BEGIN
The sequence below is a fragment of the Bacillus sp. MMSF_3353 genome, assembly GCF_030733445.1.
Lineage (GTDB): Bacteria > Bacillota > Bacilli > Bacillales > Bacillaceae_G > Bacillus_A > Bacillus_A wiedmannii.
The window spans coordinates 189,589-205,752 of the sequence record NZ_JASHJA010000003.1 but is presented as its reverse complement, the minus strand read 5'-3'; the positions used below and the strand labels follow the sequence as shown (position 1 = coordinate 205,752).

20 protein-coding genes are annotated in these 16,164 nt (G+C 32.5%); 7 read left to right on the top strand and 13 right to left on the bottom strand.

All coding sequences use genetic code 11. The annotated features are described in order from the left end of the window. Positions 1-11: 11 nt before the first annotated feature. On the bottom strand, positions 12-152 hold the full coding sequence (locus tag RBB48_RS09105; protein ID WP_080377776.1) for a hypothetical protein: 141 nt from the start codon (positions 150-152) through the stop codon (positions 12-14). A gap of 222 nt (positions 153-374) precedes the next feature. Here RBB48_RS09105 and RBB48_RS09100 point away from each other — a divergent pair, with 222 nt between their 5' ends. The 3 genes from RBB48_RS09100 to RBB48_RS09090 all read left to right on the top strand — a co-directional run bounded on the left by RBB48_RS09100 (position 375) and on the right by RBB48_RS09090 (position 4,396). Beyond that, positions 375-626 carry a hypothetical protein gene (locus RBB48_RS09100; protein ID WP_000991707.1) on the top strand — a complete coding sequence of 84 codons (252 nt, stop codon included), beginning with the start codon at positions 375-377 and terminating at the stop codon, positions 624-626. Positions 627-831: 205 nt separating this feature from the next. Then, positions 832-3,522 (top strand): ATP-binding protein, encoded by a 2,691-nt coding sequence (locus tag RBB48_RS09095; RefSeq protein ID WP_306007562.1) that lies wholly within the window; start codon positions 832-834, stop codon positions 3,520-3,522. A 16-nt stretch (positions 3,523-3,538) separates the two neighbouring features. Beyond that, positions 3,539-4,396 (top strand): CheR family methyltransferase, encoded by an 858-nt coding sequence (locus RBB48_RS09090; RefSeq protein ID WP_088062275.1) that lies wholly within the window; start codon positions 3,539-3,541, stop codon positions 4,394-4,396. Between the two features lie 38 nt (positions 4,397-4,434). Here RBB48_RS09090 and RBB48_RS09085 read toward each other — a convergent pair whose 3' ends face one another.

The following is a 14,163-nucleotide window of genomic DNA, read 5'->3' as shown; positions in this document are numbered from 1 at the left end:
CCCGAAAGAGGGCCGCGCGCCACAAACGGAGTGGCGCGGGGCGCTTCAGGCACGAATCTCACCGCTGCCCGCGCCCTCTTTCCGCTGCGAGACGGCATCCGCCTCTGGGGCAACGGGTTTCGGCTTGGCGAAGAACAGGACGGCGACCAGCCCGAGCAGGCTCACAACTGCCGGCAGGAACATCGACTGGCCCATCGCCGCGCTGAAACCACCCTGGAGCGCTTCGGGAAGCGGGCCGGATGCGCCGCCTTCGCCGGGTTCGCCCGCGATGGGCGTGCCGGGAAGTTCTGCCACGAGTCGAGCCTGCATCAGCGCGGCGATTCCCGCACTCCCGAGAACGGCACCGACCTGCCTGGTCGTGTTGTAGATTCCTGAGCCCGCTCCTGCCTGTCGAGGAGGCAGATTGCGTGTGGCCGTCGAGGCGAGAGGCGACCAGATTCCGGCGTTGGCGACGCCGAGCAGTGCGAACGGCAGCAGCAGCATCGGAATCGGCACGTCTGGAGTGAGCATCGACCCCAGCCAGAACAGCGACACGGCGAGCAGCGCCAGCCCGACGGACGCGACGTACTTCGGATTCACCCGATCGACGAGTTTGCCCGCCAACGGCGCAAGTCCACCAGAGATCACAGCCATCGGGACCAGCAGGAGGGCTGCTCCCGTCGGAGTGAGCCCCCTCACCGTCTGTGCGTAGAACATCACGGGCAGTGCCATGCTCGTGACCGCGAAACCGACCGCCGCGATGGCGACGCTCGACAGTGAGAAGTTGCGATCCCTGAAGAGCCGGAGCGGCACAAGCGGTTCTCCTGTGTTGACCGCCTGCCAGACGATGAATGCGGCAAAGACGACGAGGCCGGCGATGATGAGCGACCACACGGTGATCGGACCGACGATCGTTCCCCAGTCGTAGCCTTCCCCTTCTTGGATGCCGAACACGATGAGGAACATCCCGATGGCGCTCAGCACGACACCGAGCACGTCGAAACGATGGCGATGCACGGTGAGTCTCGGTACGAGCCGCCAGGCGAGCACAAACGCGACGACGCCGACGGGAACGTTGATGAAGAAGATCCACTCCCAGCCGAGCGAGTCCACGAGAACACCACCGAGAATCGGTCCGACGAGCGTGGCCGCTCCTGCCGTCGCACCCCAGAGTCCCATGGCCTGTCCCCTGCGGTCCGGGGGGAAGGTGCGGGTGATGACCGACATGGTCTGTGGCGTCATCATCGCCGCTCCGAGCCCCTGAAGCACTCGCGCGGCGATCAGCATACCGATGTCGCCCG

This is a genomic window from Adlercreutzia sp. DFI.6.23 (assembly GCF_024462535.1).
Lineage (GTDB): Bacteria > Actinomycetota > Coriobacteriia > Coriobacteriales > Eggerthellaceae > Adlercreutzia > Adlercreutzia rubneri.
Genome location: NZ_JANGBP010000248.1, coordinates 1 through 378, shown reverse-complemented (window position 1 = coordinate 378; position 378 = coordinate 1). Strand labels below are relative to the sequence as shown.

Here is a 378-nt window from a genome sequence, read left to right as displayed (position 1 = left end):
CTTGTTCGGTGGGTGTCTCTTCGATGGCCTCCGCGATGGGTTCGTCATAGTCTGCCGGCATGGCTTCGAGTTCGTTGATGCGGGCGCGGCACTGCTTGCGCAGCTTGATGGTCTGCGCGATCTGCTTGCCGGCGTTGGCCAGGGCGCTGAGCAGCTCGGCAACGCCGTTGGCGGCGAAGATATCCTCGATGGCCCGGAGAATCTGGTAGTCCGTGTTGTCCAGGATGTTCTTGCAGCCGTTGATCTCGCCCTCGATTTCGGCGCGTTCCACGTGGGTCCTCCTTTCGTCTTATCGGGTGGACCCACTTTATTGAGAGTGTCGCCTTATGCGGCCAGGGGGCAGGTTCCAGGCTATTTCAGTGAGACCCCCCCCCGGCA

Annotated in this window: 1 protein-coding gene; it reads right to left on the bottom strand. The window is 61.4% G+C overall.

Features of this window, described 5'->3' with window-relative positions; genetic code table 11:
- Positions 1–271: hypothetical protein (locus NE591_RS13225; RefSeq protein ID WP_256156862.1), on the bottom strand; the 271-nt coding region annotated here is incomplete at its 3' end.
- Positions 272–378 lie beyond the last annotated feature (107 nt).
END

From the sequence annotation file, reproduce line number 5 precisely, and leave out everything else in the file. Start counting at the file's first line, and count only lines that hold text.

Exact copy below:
All coding sequences use genetic code 11. The annotated features are described in order from the left end of the window. Positions 1-11: 11 nt before the first annotated feature. On the bottom strand, positions 12-152 hold the full coding sequence (locus tag RBB48_RS09105; protein ID WP_080377776.1) for a hypothetical protein: 141 nt from the start codon (positions 150-152) through the stop codon (positions 12-14). A gap of 222 nt (positions 153-374) precedes the next feature. Here RBB48_RS09105 and RBB48_RS09100 point away from each other — a divergent pair, with 222 nt between their 5' ends. The 3 genes from RBB48_RS09100 to RBB48_RS09090 all read left to right on the top strand — a co-directional run bounded on the left by RBB48_RS09100 (position 375) and on the right by RBB48_RS09090 (position 4,396). Beyond that, positions 375-626 carry a hypothetical protein gene (locus RBB48_RS09100; protein ID WP_000991707.1) on the top strand — a complete coding sequence of 84 codons (252 nt, stop codon included), beginning with the start codon at positions 375-377 and terminating at the stop codon, positions 624-626. Positions 627-831: 205 nt separating this feature from the next. Then, positions 832-3,522 (top strand): ATP-binding protein, encoded by a 2,691-nt coding sequence (locus tag RBB48_RS09095; RefSeq protein ID WP_306007562.1) that lies wholly within the window; start codon positions 832-834, stop codon positions 3,520-3,522. A 16-nt stretch (positions 3,523-3,538) separates the two neighbouring features. Beyond that, positions 3,539-4,396 (top strand): CheR family methyltransferase, encoded by an 858-nt coding sequence (locus RBB48_RS09090; RefSeq protein ID WP_088062275.1) that lies wholly within the window; start codon positions 3,539-3,541, stop codon positions 4,394-4,396. Between the two features lie 38 nt (positions 4,397-4,434). Here RBB48_RS09090 and RBB48_RS09085 read toward each other — a convergent pair whose 3' ends face one another.